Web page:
Hearthstone's heading to wizard school with the Scholomance Academy expansion (opens in new tab). The expansion releases on August 6 and as always, Blizzard has announced a new keyword to stir up the stagnated meta. Scholomance Academy ushers in Spellburst, a one-time effect that occurs when you cast a spell. Attached to both weapons and minions, this new keyword will encourage players to more carefully consider the best time to play specific minions, and squeeze the most out of their abilities.
Spellburst cards are interesting, but not exactly meta-shaking. They're basically Battlecry cards that are just triggered by playing a spell instead. The effects revealed over the past week are mild, dealing two damage to other minions or returning a card to your hand. We’re no strangers to these abilities, but some cards have particularly forgiving costs and health stats that are sure to make them auto-includes in decks.
Then there’s Headmaster Kel’Thuzad, a neutral Legendary that blows every other Spellburst card out of the water. Your opponent’s in big trouble if they manage to win a Brawl, because if you cast a spell that destroys any minions, Kel’Thuzad's Spellburst will summon them on your side.
Still, while Spellburst is interesting, it's nowhere near as exciting as Scholomance Academy's introduction of dual-class cards. These do exactly what you'd expect: capture the essence of two different classes and blend them into a card that can be played by either. Blizzard is dropping 40 of these mashups into the game, with each of the ten classes pairing with two others to blur the lines of their previously clean-cut playstyles. It's just as we feared too: Whoever teams up with Illidan is bound to receive a crazy new set, and the only fitting companions are Hunter and Warlock.
From the dual-class reveals this week, Hunter looks to have some of the best cards so far, borrowing from Druid and Demon Hunter. Granted, both cards are Legendaries, so they're supposed to be powerful. However, while these cards feature Rexxar's green borders, their card text echos the voices of Malfurian and Illidan. There are no compromises here: Hunter essentially just received Demon Hunter and Druid Legendaries, and both slot into Hunter's current archetypes.
Shan'do Wildclaw is a three-cost 3/3 that lets you either buff beasts in your deck by +1/+1 or transform into a copy of a friendly beast. Spending six mana, you could use this Legendary to copy Zixor, Apex Predator and receive a second Zixor Prime. For the same cost, doubling up on Augmented Porcupines for a nasty burst of deathrattle damage will also suffice. Highlander Hunter has been a solid Tier 1 deck for a while, and this card simply offers them more win conditions. Slam down Shan'do Wildclaw after Dinotamer Brann and you’ve got a disgusting King Krush duo that Charge for a combined total of 16 damage.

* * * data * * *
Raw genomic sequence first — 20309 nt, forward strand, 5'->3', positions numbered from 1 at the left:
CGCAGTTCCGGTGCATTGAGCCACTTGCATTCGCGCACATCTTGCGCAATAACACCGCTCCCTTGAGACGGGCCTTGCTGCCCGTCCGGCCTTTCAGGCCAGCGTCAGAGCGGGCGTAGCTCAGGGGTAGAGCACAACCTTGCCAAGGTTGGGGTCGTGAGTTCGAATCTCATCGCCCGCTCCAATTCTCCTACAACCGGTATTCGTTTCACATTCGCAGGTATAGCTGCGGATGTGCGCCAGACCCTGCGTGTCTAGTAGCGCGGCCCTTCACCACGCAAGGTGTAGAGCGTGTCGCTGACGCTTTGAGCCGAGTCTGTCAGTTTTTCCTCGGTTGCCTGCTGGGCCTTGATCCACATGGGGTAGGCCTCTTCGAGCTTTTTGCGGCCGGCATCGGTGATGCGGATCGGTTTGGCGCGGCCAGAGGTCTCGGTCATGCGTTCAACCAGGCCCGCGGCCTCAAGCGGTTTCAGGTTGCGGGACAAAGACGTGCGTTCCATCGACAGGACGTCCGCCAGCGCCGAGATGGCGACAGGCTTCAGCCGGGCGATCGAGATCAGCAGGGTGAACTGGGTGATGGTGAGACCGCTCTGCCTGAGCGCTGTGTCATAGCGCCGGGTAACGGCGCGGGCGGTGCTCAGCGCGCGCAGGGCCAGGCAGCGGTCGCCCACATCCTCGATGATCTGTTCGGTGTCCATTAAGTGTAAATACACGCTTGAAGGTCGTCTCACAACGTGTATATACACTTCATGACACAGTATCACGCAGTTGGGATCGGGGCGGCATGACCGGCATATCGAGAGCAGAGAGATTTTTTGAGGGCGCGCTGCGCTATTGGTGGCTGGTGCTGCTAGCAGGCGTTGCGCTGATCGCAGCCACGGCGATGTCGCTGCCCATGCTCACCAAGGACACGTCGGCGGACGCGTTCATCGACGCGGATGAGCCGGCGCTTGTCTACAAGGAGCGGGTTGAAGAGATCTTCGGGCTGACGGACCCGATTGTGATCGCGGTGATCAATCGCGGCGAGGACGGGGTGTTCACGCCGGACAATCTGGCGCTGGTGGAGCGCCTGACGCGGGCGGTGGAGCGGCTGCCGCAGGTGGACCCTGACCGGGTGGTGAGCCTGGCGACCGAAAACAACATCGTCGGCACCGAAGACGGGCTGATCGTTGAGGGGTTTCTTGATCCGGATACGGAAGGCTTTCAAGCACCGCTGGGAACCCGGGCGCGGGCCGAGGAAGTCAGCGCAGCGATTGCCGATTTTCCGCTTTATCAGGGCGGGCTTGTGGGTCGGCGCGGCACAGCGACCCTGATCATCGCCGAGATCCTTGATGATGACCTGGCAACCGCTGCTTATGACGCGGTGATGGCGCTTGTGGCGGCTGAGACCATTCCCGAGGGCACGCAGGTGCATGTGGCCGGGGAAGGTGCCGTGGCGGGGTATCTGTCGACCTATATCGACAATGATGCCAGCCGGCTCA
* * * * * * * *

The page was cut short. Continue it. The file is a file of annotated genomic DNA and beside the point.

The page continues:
As if Shan'do Wildclaw weren't already a powerful three-drop, Hunter’s crossover with Demon Hunter is another three-mana stunner. Ace Hunter Kreen is a 2/4 that grants your other characters Immune when attacking. While Demon Hunters are usually more concerned with the opponent's face, this card really benefits Hunters as they attempt to build up their side of the board. In a current Highlander Hunter build, this could easily replace Scalerider to help establish early board control. The value from a Faerie Dragon/Stormhammer combo protected by Ace Hunter Keen could be tricky for other classes to handle, which just affords Hunters more time to continue summoning beasts.
While Hunter's dual-class Legendaries feel as though they're lifted straight from other classes, Warlock and Priest complement each other. Both classes are able to alter their health, with Warlocks tapping or sacrificing health for cards, and Priests healing for buffs and survival. Their shared four-mana 3/3, Brittlebone Destroyer, has a Battlecry that destroys a minion, providing that your hero's health has changed beforehand (in the same turn). Considering that hero powers only cost two mana—and there are plenty of cheap spells and minions too—this card offers great value on both sides. Not only does this slot into Warlock decks with ease, it's a more attractive Aeon Reaver for Priests. I'll take a 3/3 that I can guarantee will remove a minion over a six-cost 4/4 that may not be up to the job.
There are still plenty of Scholomance Academy cards left to be revealed, but I’m really impressed with Hunter so far, and Priest and Warlock also look as though they’ll be fun to play without compromising their class identities.
As it stands, I’m not entirely convinced by the Mage’s dedicated Legendary Mozaki, Master Duelist, a five-mana 3/8 with "After you cast a spell, gain Spell Damage +1". Sure, Sorcerer’s Apprentice will come in handy to make spells a little cheaper, and Mozaki looks particularly sticky as a 3/8, but it just feels lacklustre right now. Maybe I’m just a grumpy Mage after the Dragoncaster and Dragonqueen Alexstrasza nerfs (opens in new tab), but I’m craving a game plan that's more calculated than just generating random spells and hoping for the best.